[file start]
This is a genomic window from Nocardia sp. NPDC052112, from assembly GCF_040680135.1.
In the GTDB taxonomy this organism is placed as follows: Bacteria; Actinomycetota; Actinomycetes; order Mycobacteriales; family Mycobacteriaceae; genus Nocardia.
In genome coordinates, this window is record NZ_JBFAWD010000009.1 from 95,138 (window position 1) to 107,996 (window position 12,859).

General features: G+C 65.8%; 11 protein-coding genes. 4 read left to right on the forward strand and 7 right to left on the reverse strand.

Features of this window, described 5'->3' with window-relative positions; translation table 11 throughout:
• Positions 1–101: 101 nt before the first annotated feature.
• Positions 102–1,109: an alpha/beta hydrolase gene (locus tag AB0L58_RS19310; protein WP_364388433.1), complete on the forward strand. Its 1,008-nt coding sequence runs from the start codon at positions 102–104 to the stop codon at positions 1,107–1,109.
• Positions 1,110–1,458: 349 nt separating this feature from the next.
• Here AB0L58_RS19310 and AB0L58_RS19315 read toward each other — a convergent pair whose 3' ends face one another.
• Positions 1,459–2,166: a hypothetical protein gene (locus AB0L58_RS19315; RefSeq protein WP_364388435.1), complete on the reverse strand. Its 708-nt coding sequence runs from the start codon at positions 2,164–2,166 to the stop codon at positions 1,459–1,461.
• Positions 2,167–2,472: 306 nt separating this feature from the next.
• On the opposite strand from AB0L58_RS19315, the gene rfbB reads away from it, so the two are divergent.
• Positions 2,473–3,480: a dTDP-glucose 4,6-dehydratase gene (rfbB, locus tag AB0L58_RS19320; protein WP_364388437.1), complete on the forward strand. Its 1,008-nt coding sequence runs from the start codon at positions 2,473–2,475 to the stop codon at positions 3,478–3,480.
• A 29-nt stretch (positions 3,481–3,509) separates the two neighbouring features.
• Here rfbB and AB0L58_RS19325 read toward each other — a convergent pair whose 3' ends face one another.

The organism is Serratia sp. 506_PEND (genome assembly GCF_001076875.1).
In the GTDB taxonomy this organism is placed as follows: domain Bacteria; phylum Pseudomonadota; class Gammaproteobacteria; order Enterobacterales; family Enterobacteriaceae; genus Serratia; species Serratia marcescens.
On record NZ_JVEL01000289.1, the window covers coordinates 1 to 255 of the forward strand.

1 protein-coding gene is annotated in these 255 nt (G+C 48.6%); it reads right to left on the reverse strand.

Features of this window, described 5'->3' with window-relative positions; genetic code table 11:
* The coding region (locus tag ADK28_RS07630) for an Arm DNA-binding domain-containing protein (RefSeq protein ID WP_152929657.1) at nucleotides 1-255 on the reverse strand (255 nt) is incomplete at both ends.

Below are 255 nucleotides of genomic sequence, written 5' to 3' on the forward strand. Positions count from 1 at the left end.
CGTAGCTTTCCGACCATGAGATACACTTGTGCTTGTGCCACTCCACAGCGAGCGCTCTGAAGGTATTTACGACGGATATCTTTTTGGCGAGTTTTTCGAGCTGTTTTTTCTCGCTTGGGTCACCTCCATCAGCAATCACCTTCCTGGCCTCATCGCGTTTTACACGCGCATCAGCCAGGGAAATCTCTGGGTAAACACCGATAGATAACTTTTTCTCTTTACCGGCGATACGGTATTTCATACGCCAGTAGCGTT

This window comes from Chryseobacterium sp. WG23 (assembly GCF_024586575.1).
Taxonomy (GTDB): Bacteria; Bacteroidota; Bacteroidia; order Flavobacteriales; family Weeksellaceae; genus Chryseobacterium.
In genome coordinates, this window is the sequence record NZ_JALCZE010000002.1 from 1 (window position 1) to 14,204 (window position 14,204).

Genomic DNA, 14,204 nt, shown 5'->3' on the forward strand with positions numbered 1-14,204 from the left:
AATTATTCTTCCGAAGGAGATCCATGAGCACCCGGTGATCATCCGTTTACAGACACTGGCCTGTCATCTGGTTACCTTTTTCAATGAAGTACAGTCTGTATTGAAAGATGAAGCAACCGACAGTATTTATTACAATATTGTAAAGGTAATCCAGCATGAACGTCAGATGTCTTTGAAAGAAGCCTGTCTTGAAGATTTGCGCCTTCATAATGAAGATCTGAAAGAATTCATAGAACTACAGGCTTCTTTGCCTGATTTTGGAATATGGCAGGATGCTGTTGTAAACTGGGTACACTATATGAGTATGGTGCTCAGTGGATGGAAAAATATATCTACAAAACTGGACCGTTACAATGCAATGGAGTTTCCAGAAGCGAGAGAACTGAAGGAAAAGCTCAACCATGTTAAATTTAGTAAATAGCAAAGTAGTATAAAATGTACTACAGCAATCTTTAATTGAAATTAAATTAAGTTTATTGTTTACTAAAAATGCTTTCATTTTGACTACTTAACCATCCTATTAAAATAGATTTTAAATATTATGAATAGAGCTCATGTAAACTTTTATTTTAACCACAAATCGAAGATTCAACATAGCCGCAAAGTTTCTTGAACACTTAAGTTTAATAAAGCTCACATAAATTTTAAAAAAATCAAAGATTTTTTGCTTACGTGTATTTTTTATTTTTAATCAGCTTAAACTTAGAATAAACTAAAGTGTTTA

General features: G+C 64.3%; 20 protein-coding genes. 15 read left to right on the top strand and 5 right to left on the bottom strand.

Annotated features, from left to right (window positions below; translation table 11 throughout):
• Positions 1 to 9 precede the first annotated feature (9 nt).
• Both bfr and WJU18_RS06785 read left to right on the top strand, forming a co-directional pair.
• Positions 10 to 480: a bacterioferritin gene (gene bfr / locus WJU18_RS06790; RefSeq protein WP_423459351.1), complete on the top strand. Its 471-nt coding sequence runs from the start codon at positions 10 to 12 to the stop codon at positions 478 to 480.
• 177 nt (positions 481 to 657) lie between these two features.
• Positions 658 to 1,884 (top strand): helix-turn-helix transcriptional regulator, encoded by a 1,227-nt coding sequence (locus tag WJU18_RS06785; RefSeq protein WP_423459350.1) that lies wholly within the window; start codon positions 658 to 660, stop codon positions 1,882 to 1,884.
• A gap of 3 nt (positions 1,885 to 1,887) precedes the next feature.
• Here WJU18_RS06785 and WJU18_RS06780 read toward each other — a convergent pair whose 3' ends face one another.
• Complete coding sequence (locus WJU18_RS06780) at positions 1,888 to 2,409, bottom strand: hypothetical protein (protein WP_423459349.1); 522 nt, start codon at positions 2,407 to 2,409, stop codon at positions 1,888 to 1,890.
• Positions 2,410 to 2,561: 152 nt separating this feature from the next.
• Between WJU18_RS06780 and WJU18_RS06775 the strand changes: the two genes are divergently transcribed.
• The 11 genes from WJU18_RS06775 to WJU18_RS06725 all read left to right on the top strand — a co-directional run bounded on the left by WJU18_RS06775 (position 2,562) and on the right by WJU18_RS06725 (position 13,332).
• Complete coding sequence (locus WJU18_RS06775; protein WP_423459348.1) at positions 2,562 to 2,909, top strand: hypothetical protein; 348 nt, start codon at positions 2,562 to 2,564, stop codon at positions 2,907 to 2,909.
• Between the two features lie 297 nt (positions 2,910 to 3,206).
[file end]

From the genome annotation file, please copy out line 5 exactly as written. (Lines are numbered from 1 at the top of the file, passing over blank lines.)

Features of this window, described 5'->3' with window-relative positions; translation table 11 throughout: